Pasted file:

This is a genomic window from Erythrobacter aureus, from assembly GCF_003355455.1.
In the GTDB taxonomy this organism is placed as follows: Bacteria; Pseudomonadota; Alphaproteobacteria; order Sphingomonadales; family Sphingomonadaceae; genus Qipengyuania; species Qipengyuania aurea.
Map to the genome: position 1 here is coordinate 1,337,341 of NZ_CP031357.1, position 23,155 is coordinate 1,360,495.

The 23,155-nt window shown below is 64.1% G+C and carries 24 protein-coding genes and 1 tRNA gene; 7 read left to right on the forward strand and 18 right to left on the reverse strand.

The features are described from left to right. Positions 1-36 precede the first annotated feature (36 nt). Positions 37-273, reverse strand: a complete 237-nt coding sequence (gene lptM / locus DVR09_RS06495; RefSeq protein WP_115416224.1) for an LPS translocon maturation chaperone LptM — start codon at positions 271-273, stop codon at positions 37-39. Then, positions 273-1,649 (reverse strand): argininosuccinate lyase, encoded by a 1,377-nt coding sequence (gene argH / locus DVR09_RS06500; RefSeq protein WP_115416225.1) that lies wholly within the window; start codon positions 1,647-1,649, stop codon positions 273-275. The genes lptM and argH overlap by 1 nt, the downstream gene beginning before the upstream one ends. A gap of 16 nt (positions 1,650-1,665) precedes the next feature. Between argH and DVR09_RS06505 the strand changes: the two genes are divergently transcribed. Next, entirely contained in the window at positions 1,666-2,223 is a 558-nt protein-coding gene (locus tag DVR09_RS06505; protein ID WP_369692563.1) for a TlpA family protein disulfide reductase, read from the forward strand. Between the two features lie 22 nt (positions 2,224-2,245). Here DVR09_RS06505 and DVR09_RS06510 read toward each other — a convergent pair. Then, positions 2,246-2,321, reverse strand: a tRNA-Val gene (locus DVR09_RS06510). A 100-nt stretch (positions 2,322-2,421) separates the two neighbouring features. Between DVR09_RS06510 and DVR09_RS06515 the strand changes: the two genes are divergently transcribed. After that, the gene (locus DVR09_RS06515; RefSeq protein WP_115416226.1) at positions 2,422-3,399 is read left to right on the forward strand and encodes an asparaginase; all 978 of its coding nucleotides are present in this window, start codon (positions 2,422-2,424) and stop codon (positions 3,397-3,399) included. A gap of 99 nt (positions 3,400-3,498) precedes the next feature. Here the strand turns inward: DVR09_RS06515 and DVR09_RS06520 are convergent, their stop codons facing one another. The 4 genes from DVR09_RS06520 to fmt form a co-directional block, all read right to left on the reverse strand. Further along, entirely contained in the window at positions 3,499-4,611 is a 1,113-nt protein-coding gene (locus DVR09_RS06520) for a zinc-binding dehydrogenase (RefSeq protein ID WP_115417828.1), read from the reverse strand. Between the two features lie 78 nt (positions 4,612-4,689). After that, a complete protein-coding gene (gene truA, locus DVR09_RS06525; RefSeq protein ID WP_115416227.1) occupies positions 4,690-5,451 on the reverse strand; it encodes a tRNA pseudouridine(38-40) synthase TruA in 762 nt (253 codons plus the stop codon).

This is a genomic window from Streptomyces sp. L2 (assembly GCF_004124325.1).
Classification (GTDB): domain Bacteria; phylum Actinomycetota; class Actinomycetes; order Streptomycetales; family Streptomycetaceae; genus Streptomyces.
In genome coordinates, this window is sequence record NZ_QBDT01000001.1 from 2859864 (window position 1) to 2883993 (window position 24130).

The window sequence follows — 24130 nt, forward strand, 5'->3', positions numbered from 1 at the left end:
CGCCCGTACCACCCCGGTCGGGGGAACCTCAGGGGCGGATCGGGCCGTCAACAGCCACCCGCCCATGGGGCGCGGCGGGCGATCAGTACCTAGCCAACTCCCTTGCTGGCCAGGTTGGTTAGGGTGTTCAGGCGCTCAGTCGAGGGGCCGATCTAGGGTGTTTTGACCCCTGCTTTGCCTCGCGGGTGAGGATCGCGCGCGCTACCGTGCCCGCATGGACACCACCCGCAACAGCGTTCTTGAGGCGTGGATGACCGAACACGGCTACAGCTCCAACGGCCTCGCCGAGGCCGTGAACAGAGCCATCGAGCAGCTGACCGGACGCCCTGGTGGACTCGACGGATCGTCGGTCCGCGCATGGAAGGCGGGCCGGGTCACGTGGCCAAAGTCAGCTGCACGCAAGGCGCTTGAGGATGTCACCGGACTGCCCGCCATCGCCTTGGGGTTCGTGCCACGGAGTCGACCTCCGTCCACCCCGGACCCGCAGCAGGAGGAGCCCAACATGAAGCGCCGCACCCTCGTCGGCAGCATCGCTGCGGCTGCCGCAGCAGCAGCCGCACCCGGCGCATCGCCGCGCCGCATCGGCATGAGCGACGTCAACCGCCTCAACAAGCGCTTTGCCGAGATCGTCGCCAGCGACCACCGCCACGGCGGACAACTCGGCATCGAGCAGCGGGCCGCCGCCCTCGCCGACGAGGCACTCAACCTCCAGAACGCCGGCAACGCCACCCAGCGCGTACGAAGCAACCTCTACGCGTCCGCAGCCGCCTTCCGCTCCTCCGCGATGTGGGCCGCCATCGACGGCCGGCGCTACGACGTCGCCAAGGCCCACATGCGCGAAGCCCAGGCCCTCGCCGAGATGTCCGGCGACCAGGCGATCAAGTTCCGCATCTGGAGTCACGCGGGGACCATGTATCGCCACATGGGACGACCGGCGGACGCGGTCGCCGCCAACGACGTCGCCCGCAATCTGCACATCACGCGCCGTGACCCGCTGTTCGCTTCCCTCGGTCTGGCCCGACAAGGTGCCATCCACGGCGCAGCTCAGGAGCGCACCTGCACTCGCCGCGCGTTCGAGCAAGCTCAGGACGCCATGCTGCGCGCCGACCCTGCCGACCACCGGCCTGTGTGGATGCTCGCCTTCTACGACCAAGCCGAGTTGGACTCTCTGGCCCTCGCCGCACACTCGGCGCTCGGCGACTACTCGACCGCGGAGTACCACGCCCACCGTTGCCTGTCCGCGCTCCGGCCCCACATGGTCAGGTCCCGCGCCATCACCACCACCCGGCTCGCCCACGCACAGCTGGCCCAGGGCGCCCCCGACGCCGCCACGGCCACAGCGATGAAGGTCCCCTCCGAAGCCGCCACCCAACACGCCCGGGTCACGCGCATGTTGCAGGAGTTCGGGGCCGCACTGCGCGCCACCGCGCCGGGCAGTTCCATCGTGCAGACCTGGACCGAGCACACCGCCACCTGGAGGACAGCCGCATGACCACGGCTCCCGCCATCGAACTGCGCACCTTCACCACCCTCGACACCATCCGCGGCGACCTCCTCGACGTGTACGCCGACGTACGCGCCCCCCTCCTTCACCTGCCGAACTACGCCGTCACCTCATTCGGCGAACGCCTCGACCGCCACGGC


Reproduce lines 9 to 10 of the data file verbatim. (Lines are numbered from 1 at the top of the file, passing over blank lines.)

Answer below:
The window sequence follows — 24130 nt, forward strand, 5'->3', positions numbered from 1 at the left end:
CGCCCGTACCACCCCGGTCGGGGGAACCTCAGGGGCGGATCGGGCCGTCAACAGCCACCCGCCCATGGGGCGCGGCGGGCGATCAGTACCTAGCCAACTCCCTTGCTGGCCAGGTTGGTTAGGGTGTTCAGGCGCTCAGTCGAGGGGCCGATCTAGGGTGTTTTGACCCCTGCTTTGCCTCGCGGGTGAGGATCGCGCGCGCTACCGTGCCCGCATGGACACCACCCGCAACAGCGTTCTTGAGGCGTGGATGACCGAACACGGCTACAGCTCCAACGGCCTCGCCGAGGCCGTGAACAGAGCCATCGAGCAGCTGACCGGACGCCCTGGTGGACTCGACGGATCGTCGGTCCGCGCATGGAAGGCGGGCCGGGTCACGTGGCCAAAGTCAGCTGCACGCAAGGCGCTTGAGGATGTCACCGGACTGCCCGCCATCGCCTTGGGGTTCGTGCCACGGAGTCGACCTCCGTCCACCCCGGACCCGCAGCAGGAGGAGCCCAACATGAAGCGCCGCACCCTCGTCGGCAGCATCGCTGCGGCTGCCGCAGCAGCAGCCGCACCCGGCGCATCGCCGCGCCGCATCGGCATGAGCGACGTCAACCGCCTCAACAAGCGCTTTGCCGAGATCGTCGCCAGCGACCACCGCCACGGCGGACAACTCGGCATCGAGCAGCGGGCCGCCGCCCTCGCCGACGAGGCACTCAACCTCCAGAACGCCGGCAACGCCACCCAGCGCGTACGAAGCAACCTCTACGCGTCCGCAGCCGCCTTCCGCTCCTCCGCGATGTGGGCCGCCATCGACGGCCGGCGCTACGACGTCGCCAAGGCCCACATGCGCGAAGCCCAGGCCCTCGCCGAGATGTCCGGCGACCAGGCGATCAAGTTCCGCATCTGGAGTCACGCGGGGACCATGTATCGCCACATGGGACGACCGGCGGACGCGGTCGCCGCCAACGACGTCGCCCGCAATCTGCACATCACGCGCCGTGACCCGCTGTTCGCTTCCCTCGGTCTGGCCCGACAAGGTGCCATCCACGGCGCAGCTCAGGAGCGCACCTGCACTCGCCGCGCGTTCGAGCAAGCTCAGGACGCCATGCTGCGCGCCGACCCTGCCGACCACCGGCCTGTGTGGATGCTCGCCTTCTACGACCAAGCCGAGTTGGACTCTCTGGCCCTCGCCGCACACTCGGCGCTCGGCGACTACTCGACCGCGGAGTACCACGCCCACCGTTGCCTGTCCGCGCTCCGGCCCCACATGGTCAGGTCCCGCGCCATCACCACCACCCGGCTCGCCCACGCACAGCTGGCCCAGGGCGCCCCCGACGCCGCCACGGCCACAGCGATGAAGGTCCCCTCCGAAGCCGCCACCCAACACGCCCGGGTCACGCGCATGTTGCAGGAGTTCGGGGCCGCACTGCGCGCCACCGCGCCGGGCAGTTCCATCGTGCAGACCTGGACCGAGCACACCGCCACCTGGAGGACAGCCGCATGACCACGGCTCCCGCCATCGAACTGCGCACCTTCACCACCCTCGACACCATCCGCGGCGACCTCCTCGACGTGTACGCCGACGTACGCGCCCCCCTCCTTCACCTGCCGAACTACGCCGTCACCTCATTCGGCGAACGCCTCGACCGCCACGGC